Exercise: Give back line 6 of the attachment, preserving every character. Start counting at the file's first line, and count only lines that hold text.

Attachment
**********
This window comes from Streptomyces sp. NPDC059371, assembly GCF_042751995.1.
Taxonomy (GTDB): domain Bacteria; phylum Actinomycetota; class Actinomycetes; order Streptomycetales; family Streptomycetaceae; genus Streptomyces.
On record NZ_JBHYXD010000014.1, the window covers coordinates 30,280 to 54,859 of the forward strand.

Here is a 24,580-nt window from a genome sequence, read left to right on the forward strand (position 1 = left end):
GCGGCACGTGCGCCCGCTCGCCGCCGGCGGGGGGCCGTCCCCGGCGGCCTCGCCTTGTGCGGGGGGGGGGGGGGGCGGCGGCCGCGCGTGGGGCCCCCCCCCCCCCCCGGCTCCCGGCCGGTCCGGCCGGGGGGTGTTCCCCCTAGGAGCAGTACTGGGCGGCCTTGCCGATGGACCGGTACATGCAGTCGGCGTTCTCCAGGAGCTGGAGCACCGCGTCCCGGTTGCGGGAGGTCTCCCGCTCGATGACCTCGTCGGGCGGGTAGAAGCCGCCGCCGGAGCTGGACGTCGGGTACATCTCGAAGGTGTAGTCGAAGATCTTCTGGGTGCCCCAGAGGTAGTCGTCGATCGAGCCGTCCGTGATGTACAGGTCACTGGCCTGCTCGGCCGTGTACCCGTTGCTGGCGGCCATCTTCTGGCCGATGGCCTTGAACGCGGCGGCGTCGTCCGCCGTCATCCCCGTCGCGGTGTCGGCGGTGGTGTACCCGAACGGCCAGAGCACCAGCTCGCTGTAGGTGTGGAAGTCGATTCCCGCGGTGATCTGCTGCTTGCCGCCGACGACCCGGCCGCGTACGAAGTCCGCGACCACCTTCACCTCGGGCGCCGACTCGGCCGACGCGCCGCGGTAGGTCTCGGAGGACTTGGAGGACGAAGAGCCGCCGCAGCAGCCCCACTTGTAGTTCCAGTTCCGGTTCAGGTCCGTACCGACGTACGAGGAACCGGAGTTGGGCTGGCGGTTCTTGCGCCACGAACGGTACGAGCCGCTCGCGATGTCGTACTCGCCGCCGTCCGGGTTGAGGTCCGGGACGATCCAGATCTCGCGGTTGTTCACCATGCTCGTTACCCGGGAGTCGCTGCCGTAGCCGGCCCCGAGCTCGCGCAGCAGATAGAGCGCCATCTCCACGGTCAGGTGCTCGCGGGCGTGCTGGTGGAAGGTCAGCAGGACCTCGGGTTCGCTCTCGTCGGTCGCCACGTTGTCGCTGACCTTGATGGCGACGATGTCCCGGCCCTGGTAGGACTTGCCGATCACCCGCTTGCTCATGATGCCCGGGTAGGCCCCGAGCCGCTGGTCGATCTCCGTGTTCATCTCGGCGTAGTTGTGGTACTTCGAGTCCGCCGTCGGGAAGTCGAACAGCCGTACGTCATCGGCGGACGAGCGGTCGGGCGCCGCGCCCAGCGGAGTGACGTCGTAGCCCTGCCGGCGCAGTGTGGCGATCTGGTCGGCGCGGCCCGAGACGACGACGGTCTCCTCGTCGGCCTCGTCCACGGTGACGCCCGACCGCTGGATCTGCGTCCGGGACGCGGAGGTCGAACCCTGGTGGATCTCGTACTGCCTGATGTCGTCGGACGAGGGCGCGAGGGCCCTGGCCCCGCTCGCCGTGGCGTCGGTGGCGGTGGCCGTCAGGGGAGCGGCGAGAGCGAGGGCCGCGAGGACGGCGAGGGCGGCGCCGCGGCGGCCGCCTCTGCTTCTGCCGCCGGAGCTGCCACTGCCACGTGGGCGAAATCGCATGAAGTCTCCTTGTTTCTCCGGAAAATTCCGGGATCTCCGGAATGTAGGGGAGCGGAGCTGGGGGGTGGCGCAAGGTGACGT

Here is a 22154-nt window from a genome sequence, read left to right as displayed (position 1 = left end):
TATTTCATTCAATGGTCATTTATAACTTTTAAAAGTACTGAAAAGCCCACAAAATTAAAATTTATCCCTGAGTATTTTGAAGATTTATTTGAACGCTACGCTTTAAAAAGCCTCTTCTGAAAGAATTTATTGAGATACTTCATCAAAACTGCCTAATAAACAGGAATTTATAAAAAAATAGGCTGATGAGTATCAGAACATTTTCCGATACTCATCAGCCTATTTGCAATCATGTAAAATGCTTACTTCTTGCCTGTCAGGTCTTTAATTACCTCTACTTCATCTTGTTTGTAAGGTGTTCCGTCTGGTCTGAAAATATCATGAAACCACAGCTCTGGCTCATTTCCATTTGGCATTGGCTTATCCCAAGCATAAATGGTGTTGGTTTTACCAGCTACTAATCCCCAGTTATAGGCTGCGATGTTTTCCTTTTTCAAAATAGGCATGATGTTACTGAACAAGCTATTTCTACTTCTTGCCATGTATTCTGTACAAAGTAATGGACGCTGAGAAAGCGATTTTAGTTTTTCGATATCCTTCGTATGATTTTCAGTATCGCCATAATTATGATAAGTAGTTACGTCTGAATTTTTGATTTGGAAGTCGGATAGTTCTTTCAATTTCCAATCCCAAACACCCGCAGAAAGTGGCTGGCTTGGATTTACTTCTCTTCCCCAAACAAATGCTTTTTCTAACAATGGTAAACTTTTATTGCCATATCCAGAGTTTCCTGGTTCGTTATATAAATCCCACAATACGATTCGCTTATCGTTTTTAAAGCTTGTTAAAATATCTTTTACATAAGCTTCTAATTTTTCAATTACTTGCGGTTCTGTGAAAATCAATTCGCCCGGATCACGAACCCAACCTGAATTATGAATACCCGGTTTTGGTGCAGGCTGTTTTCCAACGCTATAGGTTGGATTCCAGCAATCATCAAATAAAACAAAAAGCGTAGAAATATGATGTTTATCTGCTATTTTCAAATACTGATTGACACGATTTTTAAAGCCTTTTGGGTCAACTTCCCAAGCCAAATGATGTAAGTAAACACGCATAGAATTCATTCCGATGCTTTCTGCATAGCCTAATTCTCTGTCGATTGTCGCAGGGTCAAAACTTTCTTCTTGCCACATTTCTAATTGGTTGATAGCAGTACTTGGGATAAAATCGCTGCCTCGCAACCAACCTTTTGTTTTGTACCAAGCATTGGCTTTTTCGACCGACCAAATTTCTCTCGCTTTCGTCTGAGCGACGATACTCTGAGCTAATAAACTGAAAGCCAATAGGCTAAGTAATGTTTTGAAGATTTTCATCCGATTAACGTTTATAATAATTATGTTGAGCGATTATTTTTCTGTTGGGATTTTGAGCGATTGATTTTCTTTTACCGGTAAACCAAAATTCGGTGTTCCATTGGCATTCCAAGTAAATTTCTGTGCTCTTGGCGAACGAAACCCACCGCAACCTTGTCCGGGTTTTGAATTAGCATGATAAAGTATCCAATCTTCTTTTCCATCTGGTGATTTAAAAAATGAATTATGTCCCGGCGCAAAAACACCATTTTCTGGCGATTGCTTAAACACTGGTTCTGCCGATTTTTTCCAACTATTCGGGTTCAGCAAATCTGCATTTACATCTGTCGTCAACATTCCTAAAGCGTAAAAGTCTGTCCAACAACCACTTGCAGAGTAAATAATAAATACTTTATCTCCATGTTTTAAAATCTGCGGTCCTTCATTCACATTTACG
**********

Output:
Here is a 22154-nt window from a genome sequence, read left to right as displayed (position 1 = left end):